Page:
Internet users will soon enjoy a new generic top-level domains which is about going live online
A NEW generic Top-Level Domains, gTLD, will soon go online. This follows the recent signing of new agreements with the first group of Internet registries and registrars with ICANN. “This is a huge accomplishment. “We can see the last mile before the first new TLD is activated in the Internet’s root,” said Fadi Chehadé, ICANN president and chief executive officer, CEO. Chehadé made the comments during a ceremonial signing at the opening session of ICANN’s 47th Public Meeting in Durban, South Africa. Three companies signed the Registry Agreement, RA, while five others signed the Registrar Accreditation Agreement, RAA, including Registrars from Senegal, Australia, France and the U.S.
Registries operate Top-Level Domains. Registrars are the entities through which domain names are registered. The three registries applied for Top-Level Domain Names using language characters in Arabic, Chinese and Cyrillic. During his remarks, Chehadé also acknowledged Nelson Mandela, the renowned former South African leader, who is now hospitalized. Chehadé said Mandela’s philosophies should act as the guiding principles in the Internet ecosystem.
“We must realise we are inherently interdependent and thus must learn to be conciliatory and Africa defines that, as does Madiba [Mandela’s clan name]. We need to maintain that Madiba spirit,” said Chehadé.
Elham Ibrahim, African Union’s Commissioner for Infrastructure and Energy, told the attendees, “The Internet is one of the greatest public gifts of the 20th century. African domain names will bring financial, economic and sociocultural benefits to Africa.”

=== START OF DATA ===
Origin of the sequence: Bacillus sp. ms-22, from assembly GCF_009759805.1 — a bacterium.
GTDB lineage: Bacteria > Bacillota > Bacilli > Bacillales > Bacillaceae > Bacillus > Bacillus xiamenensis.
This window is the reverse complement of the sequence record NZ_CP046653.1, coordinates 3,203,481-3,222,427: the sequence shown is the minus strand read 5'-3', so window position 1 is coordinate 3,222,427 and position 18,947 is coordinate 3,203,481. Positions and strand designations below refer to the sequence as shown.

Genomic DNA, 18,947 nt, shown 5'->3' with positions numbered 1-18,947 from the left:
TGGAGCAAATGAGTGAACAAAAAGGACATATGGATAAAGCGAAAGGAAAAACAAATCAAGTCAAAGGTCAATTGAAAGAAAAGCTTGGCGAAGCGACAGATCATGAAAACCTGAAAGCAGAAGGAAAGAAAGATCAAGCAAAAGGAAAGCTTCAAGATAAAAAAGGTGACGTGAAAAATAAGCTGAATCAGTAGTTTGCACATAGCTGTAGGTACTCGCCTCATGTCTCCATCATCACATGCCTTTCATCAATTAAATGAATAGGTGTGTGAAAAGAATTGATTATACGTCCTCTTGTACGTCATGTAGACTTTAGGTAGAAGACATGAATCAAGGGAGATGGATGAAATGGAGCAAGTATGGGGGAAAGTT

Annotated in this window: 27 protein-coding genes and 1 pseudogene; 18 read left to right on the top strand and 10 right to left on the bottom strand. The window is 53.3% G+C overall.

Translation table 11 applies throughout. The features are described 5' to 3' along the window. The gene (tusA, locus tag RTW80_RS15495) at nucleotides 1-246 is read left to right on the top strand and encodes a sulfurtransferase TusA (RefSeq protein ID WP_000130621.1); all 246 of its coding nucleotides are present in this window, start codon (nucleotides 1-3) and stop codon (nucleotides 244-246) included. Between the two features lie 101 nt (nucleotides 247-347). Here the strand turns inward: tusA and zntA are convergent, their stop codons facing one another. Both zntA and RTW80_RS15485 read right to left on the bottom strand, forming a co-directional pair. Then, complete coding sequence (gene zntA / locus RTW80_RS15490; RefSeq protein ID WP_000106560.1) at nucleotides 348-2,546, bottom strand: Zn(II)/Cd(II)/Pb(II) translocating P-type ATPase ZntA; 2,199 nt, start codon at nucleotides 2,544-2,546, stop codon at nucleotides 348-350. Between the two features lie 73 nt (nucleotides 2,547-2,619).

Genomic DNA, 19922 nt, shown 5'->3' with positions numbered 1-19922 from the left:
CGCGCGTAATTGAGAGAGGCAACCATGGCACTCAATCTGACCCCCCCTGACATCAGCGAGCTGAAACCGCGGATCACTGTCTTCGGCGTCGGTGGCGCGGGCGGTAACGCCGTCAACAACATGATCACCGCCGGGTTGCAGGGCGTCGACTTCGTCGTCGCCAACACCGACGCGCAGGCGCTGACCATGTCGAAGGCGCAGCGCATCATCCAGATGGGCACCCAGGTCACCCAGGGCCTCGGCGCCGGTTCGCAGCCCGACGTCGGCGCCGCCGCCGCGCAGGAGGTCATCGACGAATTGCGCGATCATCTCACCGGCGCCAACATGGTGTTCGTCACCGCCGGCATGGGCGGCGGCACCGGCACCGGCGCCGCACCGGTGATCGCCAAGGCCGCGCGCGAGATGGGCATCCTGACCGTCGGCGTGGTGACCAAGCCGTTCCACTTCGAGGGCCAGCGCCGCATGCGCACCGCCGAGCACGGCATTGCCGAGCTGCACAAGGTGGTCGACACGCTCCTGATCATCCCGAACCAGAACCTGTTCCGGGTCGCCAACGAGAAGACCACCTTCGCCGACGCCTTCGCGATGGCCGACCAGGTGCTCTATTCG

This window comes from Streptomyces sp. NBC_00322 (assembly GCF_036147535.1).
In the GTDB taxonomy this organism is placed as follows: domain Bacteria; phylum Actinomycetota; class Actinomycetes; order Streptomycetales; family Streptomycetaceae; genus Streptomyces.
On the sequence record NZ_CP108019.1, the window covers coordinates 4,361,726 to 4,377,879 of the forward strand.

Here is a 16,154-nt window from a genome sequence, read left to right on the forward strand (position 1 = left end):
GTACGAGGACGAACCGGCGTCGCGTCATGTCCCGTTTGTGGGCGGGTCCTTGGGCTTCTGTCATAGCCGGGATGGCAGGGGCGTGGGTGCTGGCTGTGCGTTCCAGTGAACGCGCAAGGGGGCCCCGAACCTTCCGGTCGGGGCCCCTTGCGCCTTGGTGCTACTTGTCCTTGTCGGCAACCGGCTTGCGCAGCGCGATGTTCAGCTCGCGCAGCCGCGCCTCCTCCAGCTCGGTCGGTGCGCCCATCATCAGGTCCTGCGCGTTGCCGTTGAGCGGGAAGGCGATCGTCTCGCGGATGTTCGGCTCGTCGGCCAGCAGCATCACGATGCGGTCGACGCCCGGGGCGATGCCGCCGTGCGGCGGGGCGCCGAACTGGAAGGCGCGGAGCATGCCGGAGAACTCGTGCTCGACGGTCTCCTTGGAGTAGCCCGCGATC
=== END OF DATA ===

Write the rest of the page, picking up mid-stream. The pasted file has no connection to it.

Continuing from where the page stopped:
In referring to ICANN during a video address, Hamadoun Touré, the Secretary General of the International Telecommunication Union, said there needs to be a “goal of working together by cultivating a relationship based on collaboration and cooperation. In a fast moving, rapidly evolving environment, there are no permanent or even long term solutions. What works today will not necessarily work tomorrow. We need open on-going dialogue,” said Touré.
ICANN’s mission is to ensure a stable, secure and unified global Internet. To reach another person on the Internet you have to type an address into your computer – a name or a number. That address has to be unique so computers know where to find each other. ICANN coordinates these unique identifiers across the world. Without that coordination, we wouldn’t have one global Internet. ICANN was formed in 1998.
It is a not-for-profit public-benefit corporation with participants from all over the world dedicated to keeping the Internet secure, stable and interoperable. It promotes competition and develops policy on the Internet’s unique identifiers. ICANN doesn’t control content on the Internet. It cannot stop spam and it doesn’t deal with access to the Internet. But through its coordination role of the Internet’s naming system, it does have an important impact on the expansion and evolution of the Internet.
— Aug. 12, 2013 @ 01:00 GMT